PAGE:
Spanish for children vocabulary

This collection of  drawings is called Las caras de Zanahorio (The faces of Mr. Carrot) and they are an entertaining way to teach or review Spanish vocabulary. The drawings are cute and show Mr. Carrot doing common actions, in different moods, and in different conditions. The graphics are fun enough to interest children, and obvious enough to make the meaning of the Spanish caption clear.  All of the faces are labeled with Zanahorio’s nickname “Za” and then a word or phrase.  The vocabulary is for the most part practical and common. There is a list of the Spanish vocabulary below with a translation.

These pictures can be used as they are on the screen – just looking at the pictures and reading the captions is fun. They can also be printed and used for different activities. In either case, you can choose the vocabulary that you want to focus on rather than using the whole set.

These are a few of the activities you can do with Las caras de Zanahorio.

– Print two copies of the pictures and use them to make cards for memory.
– Make Za drawings for other adjectives, nouns such as professions, or verbs.
– Make similar drawings using other vegetables or fruit.
– Describe one of the pictures using related vocabulary or synonyms. Children find the picture you are referring to. Use sentences like these:

Za necesita un abrigo. – Za frío.
Le gusta la música – Za canta.
Está cansado. – Za duerme.
Za llora. – Za triste
Veo la lengua de Za. – Za mareado.
Za tiene los ojos cerrados. – Za duerme.
Veo los dientes de Za. – Za sonrie.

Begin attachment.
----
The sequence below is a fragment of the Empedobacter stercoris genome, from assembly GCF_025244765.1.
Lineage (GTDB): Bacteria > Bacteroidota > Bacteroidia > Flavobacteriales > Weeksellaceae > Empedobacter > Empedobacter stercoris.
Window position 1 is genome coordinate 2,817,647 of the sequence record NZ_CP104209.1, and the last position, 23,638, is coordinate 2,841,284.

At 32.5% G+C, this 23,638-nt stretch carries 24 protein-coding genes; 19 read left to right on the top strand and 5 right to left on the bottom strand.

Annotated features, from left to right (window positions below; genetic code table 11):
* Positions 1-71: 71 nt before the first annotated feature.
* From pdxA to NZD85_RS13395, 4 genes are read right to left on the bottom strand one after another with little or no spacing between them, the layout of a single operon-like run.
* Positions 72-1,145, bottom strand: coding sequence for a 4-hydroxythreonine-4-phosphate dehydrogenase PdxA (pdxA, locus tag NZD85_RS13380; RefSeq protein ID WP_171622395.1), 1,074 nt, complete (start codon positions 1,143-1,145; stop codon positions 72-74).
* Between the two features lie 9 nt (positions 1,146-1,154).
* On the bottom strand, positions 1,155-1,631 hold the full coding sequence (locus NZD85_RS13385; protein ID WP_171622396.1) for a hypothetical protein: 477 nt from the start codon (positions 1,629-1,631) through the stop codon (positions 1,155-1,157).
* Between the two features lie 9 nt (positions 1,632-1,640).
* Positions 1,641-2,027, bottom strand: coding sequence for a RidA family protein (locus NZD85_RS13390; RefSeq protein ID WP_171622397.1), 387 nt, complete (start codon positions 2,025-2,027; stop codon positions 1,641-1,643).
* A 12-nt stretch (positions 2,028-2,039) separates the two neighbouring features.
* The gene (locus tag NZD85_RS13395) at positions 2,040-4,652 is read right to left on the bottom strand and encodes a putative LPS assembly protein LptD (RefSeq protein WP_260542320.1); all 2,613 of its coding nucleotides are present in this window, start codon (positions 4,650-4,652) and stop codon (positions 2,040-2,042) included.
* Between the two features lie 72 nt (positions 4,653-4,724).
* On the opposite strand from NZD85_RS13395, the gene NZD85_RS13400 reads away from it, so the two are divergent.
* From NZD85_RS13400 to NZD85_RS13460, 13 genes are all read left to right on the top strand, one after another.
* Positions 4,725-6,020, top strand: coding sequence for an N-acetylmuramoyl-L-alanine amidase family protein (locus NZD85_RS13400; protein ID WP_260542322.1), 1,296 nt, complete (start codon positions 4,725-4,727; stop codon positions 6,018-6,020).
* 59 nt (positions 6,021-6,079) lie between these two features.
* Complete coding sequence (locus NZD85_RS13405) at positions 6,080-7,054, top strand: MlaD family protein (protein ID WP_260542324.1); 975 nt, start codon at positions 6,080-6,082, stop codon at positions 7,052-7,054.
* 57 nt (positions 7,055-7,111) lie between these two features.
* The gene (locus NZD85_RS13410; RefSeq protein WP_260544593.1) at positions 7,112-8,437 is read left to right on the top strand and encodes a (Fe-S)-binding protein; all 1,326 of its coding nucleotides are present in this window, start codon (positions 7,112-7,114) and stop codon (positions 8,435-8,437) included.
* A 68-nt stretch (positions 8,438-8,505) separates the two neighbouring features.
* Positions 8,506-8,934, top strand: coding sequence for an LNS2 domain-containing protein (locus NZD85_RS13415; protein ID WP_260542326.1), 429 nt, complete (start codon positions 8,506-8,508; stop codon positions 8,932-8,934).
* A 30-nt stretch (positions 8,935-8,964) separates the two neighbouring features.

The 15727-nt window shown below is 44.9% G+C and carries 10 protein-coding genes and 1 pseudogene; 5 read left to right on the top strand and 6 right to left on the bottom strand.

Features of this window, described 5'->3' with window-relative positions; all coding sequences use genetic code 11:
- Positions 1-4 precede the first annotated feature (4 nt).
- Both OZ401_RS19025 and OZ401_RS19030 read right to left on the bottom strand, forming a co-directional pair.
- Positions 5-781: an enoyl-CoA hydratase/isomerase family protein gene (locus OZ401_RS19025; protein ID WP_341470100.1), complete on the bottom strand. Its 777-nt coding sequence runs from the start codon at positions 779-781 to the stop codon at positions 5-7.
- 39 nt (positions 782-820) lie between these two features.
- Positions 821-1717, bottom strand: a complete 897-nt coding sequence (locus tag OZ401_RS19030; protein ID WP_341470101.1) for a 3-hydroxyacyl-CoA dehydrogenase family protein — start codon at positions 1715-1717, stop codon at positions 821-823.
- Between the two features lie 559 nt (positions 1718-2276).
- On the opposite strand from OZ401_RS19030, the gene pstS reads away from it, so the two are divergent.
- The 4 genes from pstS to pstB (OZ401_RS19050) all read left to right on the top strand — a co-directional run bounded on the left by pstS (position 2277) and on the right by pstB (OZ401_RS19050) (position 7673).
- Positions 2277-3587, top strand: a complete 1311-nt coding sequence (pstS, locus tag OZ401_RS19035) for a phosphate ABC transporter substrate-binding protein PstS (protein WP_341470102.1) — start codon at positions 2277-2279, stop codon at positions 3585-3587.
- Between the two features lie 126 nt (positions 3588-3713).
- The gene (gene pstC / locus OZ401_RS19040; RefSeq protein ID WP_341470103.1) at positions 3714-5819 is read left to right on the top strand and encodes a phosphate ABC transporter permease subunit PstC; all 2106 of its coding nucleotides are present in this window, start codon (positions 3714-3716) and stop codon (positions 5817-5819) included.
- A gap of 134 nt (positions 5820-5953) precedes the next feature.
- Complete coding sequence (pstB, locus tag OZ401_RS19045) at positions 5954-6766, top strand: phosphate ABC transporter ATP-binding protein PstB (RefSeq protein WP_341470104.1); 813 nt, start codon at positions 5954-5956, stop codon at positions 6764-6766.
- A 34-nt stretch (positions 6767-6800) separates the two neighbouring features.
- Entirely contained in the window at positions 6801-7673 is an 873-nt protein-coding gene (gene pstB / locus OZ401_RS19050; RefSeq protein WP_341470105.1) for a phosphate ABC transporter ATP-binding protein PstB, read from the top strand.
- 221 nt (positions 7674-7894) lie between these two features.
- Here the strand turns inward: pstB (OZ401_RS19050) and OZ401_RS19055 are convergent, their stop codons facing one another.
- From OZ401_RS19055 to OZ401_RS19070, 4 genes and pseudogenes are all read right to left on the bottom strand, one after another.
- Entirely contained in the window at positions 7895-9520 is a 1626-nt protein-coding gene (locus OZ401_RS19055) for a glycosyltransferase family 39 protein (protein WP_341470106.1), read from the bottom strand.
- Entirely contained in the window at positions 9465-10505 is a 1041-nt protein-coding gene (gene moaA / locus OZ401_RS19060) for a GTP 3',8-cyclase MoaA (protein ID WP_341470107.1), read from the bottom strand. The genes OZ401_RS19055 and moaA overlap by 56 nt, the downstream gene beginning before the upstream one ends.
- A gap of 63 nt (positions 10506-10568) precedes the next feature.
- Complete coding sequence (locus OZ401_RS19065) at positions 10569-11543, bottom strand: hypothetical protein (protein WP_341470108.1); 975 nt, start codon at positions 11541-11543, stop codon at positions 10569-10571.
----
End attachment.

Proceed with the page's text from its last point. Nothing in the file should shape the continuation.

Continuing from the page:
No veo la cara de Za. – Za por atrás./ Za no toi
Za tiene sombrero. – Za del Zorro.

– Tell a simple story by using two or more of the drawings in sequence to illustrate what you are saying.. For example:

– Un día Za tiene frío.  Chilla mucho y está mareado.  Za no está bien, está malito. Za tiene sarampión.
– Za va a una fiesta. Va del Zorro y se divierte mucho. Za está muy contento. Regresa a casa muy tarde y duerme.

This is the vocabulary used in Las caras de Zanahorio. The words are in the order of the faces.

con barba – with a beard

con cascos – with headphones. This vocabulary is used in Spain, where headphones are cascos or aurículares. In Latin America, headphones are most commonly called audífonos, although the vocabulary varies. In Argentina, for example, los audífonos are hearing aids and the word auriculares is used for headphones.

duerme – sleeps

canta – sings

por atrás – from behind

contento – happy

malito – sick

sonrie – smiles

frío – cold

chilla – screams/ cries

mareado – dizzy ( the d in mareado has been left out intentionally to mimic the sound of someone dizzy)

del Zorro – disguised as Zorro

triste – sad

no ‘toi – No estoy (I’m not here) written to mimic the sound of a little child saying no estoy

Za cupón – This picture represents a seller of the lottery ticket, El cupón. These lottery tickets are a fundraiser for ONCE – Organización Nacional de Ciegos Españoles (National Organization of Spanish blind people) and are sold by the blind and visually impaired in Spain.

pensando – thinking

pirata – pirate

preso – prisoner

con sarampión – with measles

enfadado – angry

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